Authorities Hope Meth Ring Bust Puts Dent In Central Wisconsin Problem

19 People Found Guilty In Connection With Large-Scale Methamphetamine Trafficking Ring


Nineteen people have been found guilty in connection with a large-scale methamphetamine trafficking ring in central Wisconsin.

The three-year investigation has put an end to a supply chain that brought 127 pounds of meth, worth $5.7 million, into the region from the Twin Cities, according to John Vaudreuil, U.S. Attorney for the Western District of Wisconsin.

The methamphetamine was sold in Wausau, Medford, Abbotsford, Owen, Athens, Eau Claire and Osseo, according to a news release from the U.S. Department of Justice.

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Vaudreuil said the ring tried to flood the region with meth in order to get users addicted.

“Drug dealers at this level are businessmen,” Vaudreuil said. “Their business model was to get as much meth as they could, very, very pure meth, get it out there, and get increased demand. Now you’ve got people who are addicted and then you can control the price because they need your product so badly.”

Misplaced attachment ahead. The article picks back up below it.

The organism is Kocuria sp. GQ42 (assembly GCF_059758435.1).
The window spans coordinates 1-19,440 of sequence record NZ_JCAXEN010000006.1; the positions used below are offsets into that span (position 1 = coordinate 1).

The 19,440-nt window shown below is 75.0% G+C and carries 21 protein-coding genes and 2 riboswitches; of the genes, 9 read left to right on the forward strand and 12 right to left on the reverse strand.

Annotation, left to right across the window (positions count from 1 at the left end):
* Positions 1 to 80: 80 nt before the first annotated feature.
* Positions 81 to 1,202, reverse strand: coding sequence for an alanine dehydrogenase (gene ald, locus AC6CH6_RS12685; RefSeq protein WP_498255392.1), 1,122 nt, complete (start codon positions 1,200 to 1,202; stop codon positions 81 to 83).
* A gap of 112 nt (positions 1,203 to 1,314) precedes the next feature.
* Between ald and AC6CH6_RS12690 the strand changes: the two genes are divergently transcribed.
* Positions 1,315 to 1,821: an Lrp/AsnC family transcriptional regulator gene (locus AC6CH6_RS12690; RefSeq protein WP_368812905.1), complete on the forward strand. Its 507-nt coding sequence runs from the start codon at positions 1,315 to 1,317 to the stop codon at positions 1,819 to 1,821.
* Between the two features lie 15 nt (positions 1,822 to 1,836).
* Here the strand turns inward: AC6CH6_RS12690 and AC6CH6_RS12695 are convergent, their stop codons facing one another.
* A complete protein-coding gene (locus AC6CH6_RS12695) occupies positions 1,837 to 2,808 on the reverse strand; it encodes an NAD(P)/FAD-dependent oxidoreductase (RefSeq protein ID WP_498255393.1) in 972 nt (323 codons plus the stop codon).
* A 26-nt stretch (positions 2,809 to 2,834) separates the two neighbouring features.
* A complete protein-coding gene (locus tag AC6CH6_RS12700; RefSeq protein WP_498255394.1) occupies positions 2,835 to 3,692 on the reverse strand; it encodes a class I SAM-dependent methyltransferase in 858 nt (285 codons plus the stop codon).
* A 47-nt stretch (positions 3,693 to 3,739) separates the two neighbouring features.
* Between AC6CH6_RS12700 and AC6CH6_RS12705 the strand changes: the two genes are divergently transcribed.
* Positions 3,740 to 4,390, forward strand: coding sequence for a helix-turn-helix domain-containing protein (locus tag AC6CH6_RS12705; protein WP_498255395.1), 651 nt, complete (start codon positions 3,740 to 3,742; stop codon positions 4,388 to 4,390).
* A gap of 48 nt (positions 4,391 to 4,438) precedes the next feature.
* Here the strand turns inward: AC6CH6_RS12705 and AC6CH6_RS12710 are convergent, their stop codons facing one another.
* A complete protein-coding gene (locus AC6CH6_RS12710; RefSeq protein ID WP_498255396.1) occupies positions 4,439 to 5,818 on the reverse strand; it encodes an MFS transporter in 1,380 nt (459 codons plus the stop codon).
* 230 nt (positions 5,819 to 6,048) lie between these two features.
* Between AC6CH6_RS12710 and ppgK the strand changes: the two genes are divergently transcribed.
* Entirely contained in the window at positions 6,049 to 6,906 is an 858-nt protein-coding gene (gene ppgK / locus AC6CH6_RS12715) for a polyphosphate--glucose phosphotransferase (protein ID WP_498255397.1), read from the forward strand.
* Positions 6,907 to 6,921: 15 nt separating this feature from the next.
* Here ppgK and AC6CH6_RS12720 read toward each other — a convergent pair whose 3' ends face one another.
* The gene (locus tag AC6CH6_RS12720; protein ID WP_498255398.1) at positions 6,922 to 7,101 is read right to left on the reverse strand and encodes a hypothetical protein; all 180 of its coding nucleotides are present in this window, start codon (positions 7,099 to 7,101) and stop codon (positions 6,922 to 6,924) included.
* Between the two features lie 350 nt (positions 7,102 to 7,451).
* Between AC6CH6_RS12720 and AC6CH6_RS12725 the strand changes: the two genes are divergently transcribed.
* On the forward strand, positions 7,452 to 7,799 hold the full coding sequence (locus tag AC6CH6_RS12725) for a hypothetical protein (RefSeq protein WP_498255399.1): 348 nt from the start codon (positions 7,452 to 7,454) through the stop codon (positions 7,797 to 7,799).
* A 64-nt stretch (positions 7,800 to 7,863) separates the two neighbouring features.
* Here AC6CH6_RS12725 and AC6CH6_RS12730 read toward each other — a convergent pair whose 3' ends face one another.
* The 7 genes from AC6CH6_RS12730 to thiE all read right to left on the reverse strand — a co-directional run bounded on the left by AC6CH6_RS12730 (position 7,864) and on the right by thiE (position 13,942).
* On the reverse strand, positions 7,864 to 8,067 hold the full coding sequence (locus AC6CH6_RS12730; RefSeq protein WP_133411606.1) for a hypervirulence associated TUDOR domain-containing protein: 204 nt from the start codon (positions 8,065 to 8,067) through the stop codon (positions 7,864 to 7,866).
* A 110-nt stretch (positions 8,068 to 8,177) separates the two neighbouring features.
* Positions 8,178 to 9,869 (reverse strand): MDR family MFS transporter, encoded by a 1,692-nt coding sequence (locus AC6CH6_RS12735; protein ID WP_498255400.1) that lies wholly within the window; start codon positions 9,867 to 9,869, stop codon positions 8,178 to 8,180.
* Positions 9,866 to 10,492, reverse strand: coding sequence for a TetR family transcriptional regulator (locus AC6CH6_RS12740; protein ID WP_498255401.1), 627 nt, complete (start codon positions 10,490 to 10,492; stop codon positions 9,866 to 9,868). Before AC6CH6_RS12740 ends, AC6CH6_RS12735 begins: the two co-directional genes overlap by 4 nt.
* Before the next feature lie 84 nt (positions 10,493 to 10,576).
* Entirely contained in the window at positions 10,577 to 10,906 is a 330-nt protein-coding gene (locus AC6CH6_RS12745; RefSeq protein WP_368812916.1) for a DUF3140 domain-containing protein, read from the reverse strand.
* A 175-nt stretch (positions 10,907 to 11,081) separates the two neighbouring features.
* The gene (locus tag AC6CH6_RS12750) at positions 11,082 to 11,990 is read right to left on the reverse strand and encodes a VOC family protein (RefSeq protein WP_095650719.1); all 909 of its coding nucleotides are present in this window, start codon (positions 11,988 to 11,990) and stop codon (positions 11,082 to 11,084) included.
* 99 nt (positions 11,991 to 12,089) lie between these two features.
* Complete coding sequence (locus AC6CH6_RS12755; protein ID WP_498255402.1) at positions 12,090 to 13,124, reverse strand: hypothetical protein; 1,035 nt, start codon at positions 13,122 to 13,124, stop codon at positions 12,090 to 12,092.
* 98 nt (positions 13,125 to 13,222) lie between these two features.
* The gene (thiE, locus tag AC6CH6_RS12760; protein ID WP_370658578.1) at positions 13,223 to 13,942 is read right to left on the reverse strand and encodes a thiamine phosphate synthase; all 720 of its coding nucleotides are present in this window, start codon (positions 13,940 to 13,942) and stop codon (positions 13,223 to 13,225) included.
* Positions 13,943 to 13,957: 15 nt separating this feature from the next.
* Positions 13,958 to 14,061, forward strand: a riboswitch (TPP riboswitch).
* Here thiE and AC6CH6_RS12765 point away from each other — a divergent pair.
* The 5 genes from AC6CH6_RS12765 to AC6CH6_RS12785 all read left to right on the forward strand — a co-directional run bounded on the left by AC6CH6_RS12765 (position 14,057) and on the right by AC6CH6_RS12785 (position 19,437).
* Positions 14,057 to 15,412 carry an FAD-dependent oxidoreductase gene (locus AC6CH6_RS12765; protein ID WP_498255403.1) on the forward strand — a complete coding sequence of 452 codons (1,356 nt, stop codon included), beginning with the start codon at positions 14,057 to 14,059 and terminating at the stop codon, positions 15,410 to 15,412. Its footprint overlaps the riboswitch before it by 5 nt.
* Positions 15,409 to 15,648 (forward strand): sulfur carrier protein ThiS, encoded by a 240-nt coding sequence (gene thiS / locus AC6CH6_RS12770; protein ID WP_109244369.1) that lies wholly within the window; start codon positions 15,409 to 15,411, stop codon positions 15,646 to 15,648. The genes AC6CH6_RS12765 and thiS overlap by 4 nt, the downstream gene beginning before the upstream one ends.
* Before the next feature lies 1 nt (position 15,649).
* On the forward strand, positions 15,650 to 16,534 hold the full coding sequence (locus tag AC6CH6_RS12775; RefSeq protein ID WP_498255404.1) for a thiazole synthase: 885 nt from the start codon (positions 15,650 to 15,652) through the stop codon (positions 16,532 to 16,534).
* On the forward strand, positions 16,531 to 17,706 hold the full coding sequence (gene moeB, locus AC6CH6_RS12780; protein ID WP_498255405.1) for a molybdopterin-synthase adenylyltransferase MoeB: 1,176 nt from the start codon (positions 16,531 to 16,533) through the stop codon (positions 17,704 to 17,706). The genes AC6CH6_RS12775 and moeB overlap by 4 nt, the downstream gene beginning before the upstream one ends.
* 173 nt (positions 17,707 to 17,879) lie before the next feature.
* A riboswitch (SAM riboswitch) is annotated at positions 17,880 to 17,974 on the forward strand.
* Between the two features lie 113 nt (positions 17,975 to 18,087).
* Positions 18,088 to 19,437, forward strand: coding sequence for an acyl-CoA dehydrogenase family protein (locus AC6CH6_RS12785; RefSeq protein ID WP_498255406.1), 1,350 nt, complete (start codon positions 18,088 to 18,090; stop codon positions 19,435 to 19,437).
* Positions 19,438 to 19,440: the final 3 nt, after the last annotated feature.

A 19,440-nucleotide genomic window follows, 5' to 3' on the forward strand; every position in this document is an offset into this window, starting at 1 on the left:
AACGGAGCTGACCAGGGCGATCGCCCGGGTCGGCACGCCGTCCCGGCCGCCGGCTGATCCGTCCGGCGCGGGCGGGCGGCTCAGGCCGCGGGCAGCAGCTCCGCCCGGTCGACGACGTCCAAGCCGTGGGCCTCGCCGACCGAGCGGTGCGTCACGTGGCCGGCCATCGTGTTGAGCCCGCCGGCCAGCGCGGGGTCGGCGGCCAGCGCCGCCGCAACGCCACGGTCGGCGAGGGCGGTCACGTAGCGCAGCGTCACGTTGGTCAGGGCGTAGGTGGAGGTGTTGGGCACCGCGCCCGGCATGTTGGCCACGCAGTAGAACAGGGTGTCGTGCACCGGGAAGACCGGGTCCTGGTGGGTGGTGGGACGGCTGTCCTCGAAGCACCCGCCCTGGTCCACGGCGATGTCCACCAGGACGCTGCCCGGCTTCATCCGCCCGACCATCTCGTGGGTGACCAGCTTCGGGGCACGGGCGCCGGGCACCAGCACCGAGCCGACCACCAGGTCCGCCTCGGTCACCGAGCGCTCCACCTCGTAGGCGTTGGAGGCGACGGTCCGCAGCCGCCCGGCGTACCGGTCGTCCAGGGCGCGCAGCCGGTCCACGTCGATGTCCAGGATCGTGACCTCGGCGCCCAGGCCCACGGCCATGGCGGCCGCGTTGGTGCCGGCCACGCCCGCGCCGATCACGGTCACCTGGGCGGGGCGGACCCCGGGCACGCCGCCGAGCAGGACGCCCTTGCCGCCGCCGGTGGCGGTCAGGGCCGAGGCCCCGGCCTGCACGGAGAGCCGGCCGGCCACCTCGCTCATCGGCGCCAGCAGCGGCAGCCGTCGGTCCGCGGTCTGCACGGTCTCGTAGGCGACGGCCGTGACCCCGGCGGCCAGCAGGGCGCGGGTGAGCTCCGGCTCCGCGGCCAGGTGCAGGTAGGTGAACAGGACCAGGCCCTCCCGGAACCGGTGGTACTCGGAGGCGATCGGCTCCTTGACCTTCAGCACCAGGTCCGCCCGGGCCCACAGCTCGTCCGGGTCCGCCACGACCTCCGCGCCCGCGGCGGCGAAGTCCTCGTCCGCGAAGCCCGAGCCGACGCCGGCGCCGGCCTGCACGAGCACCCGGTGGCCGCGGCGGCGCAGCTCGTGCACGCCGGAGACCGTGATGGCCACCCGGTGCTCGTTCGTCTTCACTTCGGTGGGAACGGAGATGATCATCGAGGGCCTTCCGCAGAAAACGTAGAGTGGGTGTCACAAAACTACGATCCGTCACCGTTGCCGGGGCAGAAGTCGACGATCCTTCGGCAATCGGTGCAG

U.S. District Judge James Peterson sentenced 14 of the traffickers to terms ranging from four and a half to 18 years in prison. Five are awaiting sentencing.

Peterson said the sentences were meant to send a message.

The 18-year sentence was handed down to 37-year-old Joe Kujawa of Oakdale, Minnesota.

At his sentencing hearing on March 3, Peterson told Kujawa he was responsible for distributing 2.3 million doses of methamphetamine, mostly in Lincoln and Marathon Counties, which have only 166,000 people between them. The judge said Kujawa took “the meth market to a new level in Lincoln County and Merrill.”

Vaudreuil said he hopes the convictions make a difference in the region.

“I hope they will send a message to suppliers that if you’re going to deal meth, don’t deal it in central Wisconsin,” he said.

But, he said, “these convictions will not help the users … I’m not naive. But eliminating this many dealers makes it harder for users to find the meth, and I’m hoping that in that time period they realize that’s not the way to live and they try and get some help.”